We must also be aware of the title of the poem itself, "Fridge Nocturne," in our exploration of white noise. When I had first read the poem, I assumed "nocturne" was simply being used in place of "nocturnal:" the french adjective, I assumed, chosen for its pretentious mystique, which is indicative of some attention-seeking English poetry. However, the term "nocturne" refers specifically to a musical composition, usually solo-piano, that is in some way evocative of nighttime (OED). Thematically, this title is clearly fitting of the poem: not only does it take place at night, but it specifically evokes a sense sleep as facilitated through the white noise of the fridge. However, what is particularly interesting about labelling the poem "nocturne" is that it elicits a sense of nonverbal representation in a poem that is made up of language. Having written my honours thesis on the tensions between oral and written modes of representation, this nonverbal label on "Fridge Nocturne" particularly intrigues me. By labelling his poem as such, McKay is setting up "Fridge Nocturne" not simply as a poem that concerns itself with white noise, but one that is white noise. Nocturne's, while clearly more thought-inducing than the manufactured rainfall used to lull people to sleep today, are often described as tranquil in same manner white noise is meant to be. The nonverbal label on "Fridge Nocturne," then, functions in two manners. In one sense, it may suggest that we view the language in McKay's poem not as signifiers referencing signifieds, but rhythmic, sound-words as in the case of "humble murmur." Or, conversely, attaching "nocturne" to a verbal piece of work could be McKay's way of urging the reader to be more aware of the meaning hidden within white noise; to view it as signifying something greater and not simply push it to the background.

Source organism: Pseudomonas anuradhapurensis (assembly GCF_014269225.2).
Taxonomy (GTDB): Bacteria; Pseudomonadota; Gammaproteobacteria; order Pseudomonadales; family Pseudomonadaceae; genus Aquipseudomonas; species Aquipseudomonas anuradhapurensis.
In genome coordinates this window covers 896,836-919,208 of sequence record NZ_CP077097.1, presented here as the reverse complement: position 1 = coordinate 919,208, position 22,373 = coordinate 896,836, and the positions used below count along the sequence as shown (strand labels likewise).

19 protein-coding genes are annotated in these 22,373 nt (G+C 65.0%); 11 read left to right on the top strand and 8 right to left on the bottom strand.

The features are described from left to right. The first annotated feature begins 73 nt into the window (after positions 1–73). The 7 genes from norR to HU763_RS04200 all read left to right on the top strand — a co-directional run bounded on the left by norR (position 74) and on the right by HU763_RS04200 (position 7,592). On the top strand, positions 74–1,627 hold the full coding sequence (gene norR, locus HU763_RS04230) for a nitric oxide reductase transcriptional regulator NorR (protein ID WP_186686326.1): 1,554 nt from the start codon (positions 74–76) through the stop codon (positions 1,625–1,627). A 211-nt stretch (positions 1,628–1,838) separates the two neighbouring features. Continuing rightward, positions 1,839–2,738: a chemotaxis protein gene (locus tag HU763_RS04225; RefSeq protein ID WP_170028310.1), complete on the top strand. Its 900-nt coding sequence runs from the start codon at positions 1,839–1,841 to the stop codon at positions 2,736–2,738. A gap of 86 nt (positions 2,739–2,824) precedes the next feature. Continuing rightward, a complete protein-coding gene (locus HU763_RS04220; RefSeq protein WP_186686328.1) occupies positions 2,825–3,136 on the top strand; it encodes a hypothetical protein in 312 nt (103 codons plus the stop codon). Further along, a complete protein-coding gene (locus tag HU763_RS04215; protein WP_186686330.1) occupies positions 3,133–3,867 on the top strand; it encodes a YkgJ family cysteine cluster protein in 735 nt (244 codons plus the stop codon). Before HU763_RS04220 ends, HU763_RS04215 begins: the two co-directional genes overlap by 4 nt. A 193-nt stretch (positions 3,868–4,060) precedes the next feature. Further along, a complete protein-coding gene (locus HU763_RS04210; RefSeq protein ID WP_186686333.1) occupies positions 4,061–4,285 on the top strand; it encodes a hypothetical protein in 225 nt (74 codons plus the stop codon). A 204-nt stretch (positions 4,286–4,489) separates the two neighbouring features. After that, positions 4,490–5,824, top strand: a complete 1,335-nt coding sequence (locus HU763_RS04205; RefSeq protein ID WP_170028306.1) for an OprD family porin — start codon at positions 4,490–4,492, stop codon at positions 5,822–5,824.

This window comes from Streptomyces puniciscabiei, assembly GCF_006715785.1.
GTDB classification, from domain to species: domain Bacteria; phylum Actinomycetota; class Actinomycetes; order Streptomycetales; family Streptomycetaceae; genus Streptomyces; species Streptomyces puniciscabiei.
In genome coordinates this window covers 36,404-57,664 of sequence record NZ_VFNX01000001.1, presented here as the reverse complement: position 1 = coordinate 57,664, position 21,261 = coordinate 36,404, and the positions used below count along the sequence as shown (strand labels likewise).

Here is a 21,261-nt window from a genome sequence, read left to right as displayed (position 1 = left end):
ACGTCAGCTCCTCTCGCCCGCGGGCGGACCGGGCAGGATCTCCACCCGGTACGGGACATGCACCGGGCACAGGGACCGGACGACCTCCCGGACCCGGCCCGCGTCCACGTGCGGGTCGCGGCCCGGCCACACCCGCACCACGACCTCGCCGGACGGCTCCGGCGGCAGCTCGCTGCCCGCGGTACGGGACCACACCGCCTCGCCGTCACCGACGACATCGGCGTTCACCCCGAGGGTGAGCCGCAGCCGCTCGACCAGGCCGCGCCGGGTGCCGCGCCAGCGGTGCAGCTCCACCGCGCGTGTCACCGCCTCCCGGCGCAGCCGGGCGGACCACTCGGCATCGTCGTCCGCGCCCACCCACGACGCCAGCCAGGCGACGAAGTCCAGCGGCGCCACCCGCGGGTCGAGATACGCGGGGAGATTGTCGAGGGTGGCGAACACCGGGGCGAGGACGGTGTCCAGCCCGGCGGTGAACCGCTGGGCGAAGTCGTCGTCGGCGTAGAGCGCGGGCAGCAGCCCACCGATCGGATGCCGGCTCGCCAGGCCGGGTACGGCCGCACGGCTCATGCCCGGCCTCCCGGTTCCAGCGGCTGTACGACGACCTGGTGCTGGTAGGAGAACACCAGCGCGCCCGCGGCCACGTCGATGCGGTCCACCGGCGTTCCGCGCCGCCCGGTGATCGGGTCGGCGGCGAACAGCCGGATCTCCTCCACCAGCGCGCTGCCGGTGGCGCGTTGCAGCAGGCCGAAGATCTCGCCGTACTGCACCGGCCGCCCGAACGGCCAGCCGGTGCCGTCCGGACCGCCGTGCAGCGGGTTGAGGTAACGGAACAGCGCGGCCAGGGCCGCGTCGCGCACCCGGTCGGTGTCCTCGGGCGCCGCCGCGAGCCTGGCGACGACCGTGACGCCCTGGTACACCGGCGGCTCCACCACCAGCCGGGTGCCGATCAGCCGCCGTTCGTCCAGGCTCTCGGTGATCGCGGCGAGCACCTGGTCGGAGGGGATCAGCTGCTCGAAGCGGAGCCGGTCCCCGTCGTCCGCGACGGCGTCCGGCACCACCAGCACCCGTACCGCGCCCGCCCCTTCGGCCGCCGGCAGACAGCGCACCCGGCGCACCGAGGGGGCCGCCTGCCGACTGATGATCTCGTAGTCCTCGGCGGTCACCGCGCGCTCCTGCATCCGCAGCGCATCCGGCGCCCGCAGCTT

However, seeking out white noise, or using it purposefully, in a sense destroys it. McKay, like Delillo and others, deconstructs the very essence of white noise by moving it from the background of our mental landscapes to the forefront. That is not to say that white noise does not function in the traditional, unnoticeable sense in McKay's poem. However, it is not through the image of the fridge, whose emphasis and poetic exploration moves it away from mere background sound. Rather, it is the tensions between passivity and agency, as voiced through the ambiguous pronouns; the tensions in gendered representations; and the tensions between the manmade and natural world that sneak their way into the ambient soundtrack of MacKay's poem. For, these seemingly natural, inherently hierarchical binaries that make up the white noise of life are what we really need to notice.
Sleep and white noise, although ambiguously blurred in McKay's poem, are quite similar: they both facilitate unconsciousness, and when one becomes aware of them is when they stop working. Just one more thing: did you forget about the fridge sound?
McKay, Don. "Fridge Nocturne." 70 Canadian Poets. Ed. Garry Geddes. Don Mills, ON: Oxford University Press, 2014. Print.
"nocturne, n." OED Online. Oxford University Press, March 2017. Web. 21 March 2017.